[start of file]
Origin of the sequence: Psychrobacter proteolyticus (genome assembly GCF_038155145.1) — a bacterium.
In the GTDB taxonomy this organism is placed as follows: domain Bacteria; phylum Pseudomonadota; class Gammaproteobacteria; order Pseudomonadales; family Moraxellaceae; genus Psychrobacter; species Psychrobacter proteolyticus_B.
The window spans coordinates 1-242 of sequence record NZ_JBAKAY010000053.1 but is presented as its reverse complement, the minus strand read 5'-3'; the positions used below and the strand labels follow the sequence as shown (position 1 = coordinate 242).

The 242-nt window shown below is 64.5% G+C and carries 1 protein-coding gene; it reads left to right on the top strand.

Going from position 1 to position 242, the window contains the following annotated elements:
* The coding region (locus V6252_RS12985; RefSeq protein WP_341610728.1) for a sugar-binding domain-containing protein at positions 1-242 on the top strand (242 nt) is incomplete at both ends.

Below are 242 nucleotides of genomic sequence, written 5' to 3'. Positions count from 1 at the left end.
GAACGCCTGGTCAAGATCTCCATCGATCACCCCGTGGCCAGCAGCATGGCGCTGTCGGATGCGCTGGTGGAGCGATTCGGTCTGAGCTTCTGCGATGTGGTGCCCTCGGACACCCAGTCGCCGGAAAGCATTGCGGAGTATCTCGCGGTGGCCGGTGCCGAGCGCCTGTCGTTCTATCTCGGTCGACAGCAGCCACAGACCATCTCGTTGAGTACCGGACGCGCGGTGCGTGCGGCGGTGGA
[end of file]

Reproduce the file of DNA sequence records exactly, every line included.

Origin of the sequence: Psychrobacter proteolyticus (genome assembly GCF_038155145.1) — a bacterium.
In the GTDB taxonomy this organism is placed as follows: domain Bacteria; phylum Pseudomonadota; class Gammaproteobacteria; order Pseudomonadales; family Moraxellaceae; genus Psychrobacter; species Psychrobacter proteolyticus_B.
The window spans coordinates 1-242 of sequence record NZ_JBAKAY010000053.1 but is presented as its reverse complement, the minus strand read 5'-3'; the positions used below and the strand labels follow the sequence as shown (position 1 = coordinate 242).

The 242-nt window shown below is 64.5% G+C and carries 1 protein-coding gene; it reads left to right on the top strand.

Going from position 1 to position 242, the window contains the following annotated elements:
* The coding region (locus V6252_RS12985; RefSeq protein WP_341610728.1) for a sugar-binding domain-containing protein at positions 1-242 on the top strand (242 nt) is incomplete at both ends.

Below are 242 nucleotides of genomic sequence, written 5' to 3'. Positions count from 1 at the left end.
GAACGCCTGGTCAAGATCTCCATCGATCACCCCGTGGCCAGCAGCATGGCGCTGTCGGATGCGCTGGTGGAGCGATTCGGTCTGAGCTTCTGCGATGTGGTGCCCTCGGACACCCAGTCGCCGGAAAGCATTGCGGAGTATCTCGCGGTGGCCGGTGCCGAGCGCCTGTCGTTCTATCTCGGTCGACAGCAGCCACAGACCATCTCGTTGAGTACCGGACGCGCGGTGCGTGCGGCGGTGGA